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Do professional traders exhibit myopic loss aversion? An experimental analysis


  • Michael Haigh
  • John List


Two behavioral concepts, loss aversion and mental accounting, have recently been combined to provide a theoretical explanation of the equity premium puzzle. Recent experimental evidence suggests that undergraduate students' behavior is consistent with this "myopic loss aversion" conjecture. Our suspicion is that, much like certain anomalies in the realm of riskless decisions, these behavioral tendencies will be severely attenuated when real market players are put to the task. Making use of a unique subject pool-professional futures and options pit traders recruited from the Chicago Board of Trade-we do find behavioral differences between professionals and students. Yet, rather than discovering that the anomaly disappears, the data suggest that professional traders exhibit myopic loss aversion to a greater extent than undergraduate students.

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  • Michael Haigh & John List, 2005. "Do professional traders exhibit myopic loss aversion? An experimental analysis," Artefactual Field Experiments 00052, The Field Experiments Website.
  • Handle: RePEc:feb:artefa:00052

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    References listed on IDEAS

    1. Mehra, Rajnish & Prescott, Edward C., 1985. "The equity premium: A puzzle," Journal of Monetary Economics, Elsevier, vol. 15(2), pages 145-161, March.
    2. Uri Gneezy & Jan Potters, 1997. "An Experiment on Risk Taking and Evaluation Periods," The Quarterly Journal of Economics, Oxford University Press, vol. 112(2), pages 631-645.
    3. John A. List, 2002. "Preference Reversals of a Different Kind: The "More Is Less" Phenomenon," American Economic Review, American Economic Association, vol. 92(5), pages 1636-1643, December.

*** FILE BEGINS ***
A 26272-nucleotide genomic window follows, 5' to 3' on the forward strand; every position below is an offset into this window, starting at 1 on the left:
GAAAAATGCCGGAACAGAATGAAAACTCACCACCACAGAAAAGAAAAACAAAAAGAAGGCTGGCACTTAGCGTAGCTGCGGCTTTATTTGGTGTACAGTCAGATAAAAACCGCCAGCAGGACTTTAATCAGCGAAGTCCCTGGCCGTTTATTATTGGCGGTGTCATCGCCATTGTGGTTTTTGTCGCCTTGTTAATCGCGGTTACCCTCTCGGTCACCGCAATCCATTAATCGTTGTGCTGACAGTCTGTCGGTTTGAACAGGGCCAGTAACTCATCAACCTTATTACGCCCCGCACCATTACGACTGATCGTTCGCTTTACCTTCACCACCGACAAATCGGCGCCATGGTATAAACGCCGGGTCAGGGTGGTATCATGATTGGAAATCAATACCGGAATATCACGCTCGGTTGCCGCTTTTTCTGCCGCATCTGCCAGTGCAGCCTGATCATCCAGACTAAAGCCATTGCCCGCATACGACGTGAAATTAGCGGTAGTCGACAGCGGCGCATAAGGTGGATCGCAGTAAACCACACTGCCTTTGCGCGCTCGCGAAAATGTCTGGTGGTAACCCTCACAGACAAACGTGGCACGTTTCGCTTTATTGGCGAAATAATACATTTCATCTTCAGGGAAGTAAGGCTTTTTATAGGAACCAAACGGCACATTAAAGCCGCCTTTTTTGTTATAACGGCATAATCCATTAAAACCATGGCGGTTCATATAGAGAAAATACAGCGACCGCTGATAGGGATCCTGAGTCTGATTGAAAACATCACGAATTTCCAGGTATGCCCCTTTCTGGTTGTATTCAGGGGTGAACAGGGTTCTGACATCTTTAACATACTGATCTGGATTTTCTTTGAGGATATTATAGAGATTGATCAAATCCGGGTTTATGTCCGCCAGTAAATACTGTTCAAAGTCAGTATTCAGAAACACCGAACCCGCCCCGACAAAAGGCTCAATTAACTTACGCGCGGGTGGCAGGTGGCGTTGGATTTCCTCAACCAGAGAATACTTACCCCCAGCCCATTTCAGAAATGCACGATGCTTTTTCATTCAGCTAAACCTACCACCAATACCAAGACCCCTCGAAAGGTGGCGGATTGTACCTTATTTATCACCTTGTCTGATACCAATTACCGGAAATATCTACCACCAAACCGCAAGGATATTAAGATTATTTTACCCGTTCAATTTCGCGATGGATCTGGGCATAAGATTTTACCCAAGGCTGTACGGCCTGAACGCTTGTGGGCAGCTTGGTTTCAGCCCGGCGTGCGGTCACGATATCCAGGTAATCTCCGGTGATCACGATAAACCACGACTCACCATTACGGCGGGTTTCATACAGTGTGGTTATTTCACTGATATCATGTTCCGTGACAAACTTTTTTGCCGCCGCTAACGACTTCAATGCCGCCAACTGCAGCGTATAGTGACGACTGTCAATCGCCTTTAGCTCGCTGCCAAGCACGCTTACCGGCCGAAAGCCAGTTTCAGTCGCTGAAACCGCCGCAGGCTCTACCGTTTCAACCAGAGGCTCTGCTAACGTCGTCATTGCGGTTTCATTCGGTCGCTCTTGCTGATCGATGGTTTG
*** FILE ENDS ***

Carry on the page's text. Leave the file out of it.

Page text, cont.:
4. Locke, Peter R. & Mann, Steven C., 2005. "Professional trader discipline and trade disposition," Journal of Financial Economics, Elsevier, vol. 76(2), pages 401-444, May.
    5. Richard H. Thaler & Amos Tversky & Daniel Kahneman & Alan Schwartz, 1997. "The Effect of Myopia and Loss Aversion on Risk Taking: An Experimental Test," The Quarterly Journal of Economics, Oxford University Press, vol. 112(2), pages 647-661.
    6. Shlomo Benartzi & Richard H. Thaler, 1995. "Myopic Loss Aversion and the Equity Premium Puzzle," The Quarterly Journal of Economics, Oxford University Press, vol. 110(1), pages 73-92.
    7. Kahneman, Daniel & Tversky, Amos, 1979. "Prospect Theory: An Analysis of Decision under Risk," Econometrica, Econometric Society, vol. 47(2), pages 263-291, March.
    8. Gollier, Christian & Lindsey, John & Zeckhauser, Richard J., 1997. "Investment Flexibility and the Acceptance of Risk," Journal of Economic Theory, Elsevier, vol. 76(2), pages 219-241, October.
    9. Uri Gneezy & Arie Kapteyn & Jan Potters, 2003. "Evaluation Periods and Asset Prices in a Market Experiment," Journal of Finance, American Finance Association, vol. 58(2), pages 821-838, April.
    10. Richard H. Thaler, 2008. "Mental Accounting and Consumer Choice," Marketing Science, INFORMS, vol. 27(1), pages 15-25, 01-02.
    11. John A. List, 2003. "Does Market Experience Eliminate Market Anomalies?," The Quarterly Journal of Economics, Oxford University Press, vol. 118(1), pages 41-71.
    12. Theodore W. Schultz, 1962. "Reflections on Investment in Man," Journal of Political Economy, University of Chicago Press, vol. 70, pages 1-1.
    13. John A. List, 2004. "Neoclassical Theory Versus Prospect Theory: Evidence from the Marketplace," Econometrica, Econometric Society, vol. 72(2), pages 615-625, March.
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